Standing on the stone steps of the French Embassy — within sight of the Dáil —President Michael D Higgins joined the hundreds who had come out to pay their respects, remember loved ones, and show support.
As a minute’s silence drew to close, a long round of applause rang out before the crowd spontaneously broke into the French national anthem.
For some, the sound of La Marseillaise echoing around Merrion Square was too much, voices faltered and eyes began to well up.
Like the 132 victims of more than 25 nationalities who lost their lives in the Paris attacks on Friday night, those who turned out yesterday — to show what President Higgins called a “shared grief” — were old and young, French and Irish.
Sending out a strong message, Shaykh Dr Muhammad Umar Al-Qadri, the imam of Al-Mustafa mosque in Blanchardstown and Dr Ali Al Saleh, imam at Dublin’s Miltown Cultural Centre, stood in silence with the French ambassador, Jean-Pierre Thebault.
Dr Al-Qadri said: “These attacks are on humans, irrespective of their faith, irrespective of their background.
“These victims were our brothers and sisters, fellow human beings, fellow citizens.”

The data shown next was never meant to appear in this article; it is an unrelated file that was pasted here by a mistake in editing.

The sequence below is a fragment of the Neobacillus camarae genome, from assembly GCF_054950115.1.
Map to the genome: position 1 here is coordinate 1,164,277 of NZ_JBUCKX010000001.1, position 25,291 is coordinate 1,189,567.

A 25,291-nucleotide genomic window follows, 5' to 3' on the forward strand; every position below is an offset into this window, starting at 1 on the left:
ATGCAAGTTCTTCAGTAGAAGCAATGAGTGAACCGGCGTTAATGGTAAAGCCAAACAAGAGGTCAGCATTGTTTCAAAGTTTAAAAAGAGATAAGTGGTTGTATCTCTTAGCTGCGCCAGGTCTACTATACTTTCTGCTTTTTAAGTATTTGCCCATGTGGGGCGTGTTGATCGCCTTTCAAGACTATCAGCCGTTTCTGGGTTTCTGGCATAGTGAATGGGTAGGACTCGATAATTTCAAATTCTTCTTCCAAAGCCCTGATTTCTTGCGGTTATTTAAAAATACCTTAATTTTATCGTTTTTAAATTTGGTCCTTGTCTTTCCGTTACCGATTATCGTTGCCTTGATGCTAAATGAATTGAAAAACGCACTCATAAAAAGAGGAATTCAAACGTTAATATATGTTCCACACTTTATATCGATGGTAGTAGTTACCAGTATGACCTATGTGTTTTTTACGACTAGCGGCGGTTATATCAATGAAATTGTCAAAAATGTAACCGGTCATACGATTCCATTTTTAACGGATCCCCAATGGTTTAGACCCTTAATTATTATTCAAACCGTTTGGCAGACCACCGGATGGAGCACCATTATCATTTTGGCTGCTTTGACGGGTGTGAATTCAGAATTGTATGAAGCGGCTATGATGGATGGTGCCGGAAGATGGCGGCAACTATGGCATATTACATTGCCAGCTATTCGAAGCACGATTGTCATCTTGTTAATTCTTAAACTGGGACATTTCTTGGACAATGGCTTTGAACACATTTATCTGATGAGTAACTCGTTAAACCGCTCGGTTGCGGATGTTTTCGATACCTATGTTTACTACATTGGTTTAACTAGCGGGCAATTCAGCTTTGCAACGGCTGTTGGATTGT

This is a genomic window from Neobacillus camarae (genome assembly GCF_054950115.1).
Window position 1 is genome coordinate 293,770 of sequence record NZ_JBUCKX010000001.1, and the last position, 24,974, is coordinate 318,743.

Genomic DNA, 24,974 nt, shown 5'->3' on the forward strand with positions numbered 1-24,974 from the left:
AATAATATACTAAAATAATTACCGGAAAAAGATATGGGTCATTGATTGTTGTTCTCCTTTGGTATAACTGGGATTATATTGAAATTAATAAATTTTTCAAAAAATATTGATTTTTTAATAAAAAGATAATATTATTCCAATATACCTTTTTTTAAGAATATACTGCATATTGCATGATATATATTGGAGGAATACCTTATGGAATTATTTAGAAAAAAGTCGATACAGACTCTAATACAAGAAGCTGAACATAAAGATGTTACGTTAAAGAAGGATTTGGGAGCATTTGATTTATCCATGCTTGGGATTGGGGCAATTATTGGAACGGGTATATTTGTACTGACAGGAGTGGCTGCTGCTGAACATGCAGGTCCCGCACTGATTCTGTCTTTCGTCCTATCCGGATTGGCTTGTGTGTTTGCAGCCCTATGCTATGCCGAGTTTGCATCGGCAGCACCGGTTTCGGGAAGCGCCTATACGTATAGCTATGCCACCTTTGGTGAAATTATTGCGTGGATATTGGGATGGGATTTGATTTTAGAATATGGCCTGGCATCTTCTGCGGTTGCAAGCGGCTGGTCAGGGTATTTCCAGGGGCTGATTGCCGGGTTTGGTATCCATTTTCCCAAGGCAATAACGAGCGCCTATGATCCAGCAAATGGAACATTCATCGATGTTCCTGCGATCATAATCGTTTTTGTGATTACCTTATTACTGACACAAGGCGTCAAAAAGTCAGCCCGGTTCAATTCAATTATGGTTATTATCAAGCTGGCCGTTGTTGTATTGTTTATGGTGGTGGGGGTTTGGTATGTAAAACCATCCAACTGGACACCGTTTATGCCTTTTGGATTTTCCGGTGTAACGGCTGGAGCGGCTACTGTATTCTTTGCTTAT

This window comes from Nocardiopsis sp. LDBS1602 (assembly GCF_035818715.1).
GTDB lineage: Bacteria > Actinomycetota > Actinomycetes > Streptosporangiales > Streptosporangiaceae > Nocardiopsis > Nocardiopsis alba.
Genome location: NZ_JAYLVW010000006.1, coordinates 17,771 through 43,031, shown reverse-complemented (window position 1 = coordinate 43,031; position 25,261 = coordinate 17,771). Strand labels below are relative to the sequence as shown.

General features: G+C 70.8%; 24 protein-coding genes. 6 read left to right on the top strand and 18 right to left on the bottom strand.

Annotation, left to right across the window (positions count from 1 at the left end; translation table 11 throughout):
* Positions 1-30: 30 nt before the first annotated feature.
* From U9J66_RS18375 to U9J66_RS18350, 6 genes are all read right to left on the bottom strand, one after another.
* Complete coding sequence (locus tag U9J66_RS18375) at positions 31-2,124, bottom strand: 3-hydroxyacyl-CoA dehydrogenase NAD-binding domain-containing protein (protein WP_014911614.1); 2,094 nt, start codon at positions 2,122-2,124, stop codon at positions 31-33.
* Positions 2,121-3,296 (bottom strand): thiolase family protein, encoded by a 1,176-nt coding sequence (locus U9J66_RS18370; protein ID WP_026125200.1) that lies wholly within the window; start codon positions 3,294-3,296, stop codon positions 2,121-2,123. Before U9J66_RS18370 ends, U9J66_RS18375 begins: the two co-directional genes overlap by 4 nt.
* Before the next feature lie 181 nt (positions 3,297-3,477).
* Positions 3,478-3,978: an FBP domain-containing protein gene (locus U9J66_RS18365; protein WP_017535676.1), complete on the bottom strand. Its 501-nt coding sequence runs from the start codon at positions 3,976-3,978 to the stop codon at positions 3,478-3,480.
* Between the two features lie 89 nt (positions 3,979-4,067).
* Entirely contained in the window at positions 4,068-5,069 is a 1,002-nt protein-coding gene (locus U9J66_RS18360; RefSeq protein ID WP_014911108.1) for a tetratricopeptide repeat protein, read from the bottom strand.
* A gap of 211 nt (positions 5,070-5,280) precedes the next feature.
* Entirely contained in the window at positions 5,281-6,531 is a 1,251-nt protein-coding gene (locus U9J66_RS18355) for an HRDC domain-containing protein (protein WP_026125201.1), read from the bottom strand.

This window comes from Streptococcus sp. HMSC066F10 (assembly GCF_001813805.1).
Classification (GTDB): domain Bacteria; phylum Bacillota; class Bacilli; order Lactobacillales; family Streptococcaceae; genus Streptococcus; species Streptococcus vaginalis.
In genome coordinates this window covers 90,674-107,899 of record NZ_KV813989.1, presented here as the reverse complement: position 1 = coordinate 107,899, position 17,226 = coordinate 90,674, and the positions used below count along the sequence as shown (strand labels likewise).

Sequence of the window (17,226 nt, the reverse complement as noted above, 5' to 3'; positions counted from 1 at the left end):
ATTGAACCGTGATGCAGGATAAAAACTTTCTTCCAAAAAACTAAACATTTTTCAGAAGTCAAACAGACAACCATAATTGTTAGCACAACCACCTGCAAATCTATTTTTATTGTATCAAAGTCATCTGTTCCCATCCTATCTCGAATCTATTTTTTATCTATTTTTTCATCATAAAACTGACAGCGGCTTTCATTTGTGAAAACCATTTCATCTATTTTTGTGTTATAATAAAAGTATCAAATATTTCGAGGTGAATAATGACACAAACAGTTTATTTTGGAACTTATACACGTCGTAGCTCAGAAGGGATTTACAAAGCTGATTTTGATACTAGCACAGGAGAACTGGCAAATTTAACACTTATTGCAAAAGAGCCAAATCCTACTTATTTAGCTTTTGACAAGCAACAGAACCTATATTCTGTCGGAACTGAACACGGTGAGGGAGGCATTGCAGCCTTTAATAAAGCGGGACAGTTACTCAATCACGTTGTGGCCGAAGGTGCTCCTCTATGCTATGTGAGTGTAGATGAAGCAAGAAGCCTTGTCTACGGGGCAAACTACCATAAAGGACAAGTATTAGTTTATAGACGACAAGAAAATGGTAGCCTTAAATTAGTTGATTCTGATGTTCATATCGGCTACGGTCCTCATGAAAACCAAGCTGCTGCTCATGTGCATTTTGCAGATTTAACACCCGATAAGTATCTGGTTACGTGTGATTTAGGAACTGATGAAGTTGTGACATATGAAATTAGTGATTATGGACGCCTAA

As the President’s cavalcade drew close, an elderly woman silently made her way through the crowd with yet another bouquet.
Handing it to an embassy staff member, she grasped the man’s hand tightly and whispered some words in his ear before fading back into the crowd.
A note of sympathy attached to the bouquet was simply signed: “From an Irish well-wisher”.
The floral tribute was placed into the river of flowers which flowed down the steps of the Georgian building next to candles, posters, and a small tri-colour which was signed by Chris, Saskia, Joshua, and Jamie.
Before the crowd bowed their heads in silence, the ambassador said the attacks felt like losing a member of “our families”.
He said those who were murdered were “young and elderly, women and men, the diversity of our nation”, who “fell victim because they wanted to live freely”.
“No to terror, yes to freedom, yes to life.”
Wearing a silk red, white, and blue scarf, student Celine Martin joined one of two queues which formed to sign books of condolence.
The Parisian said: “It was so soon after Charlie Hebdo in January, Paris was still shocked by that, it was a nightmare.”
After signing the book of condolence, President Higgins said: “We are here as well of course on this day in solidarity with the people of France and the people of Paris — a France and Paris that has always, through so many difficult periods of history, opened its doors to those people who are making the case for freedom and emancipation, for all of the important values of humanity.”
And as her husband spoke of a “shared grief”, Sabina Higgins, showed a subtle but powerful sign of support by placing a gentle hand on the elbow of the ambassador’s wife, Aurore Thebault — letting her know Ireland and Irish people stand with her.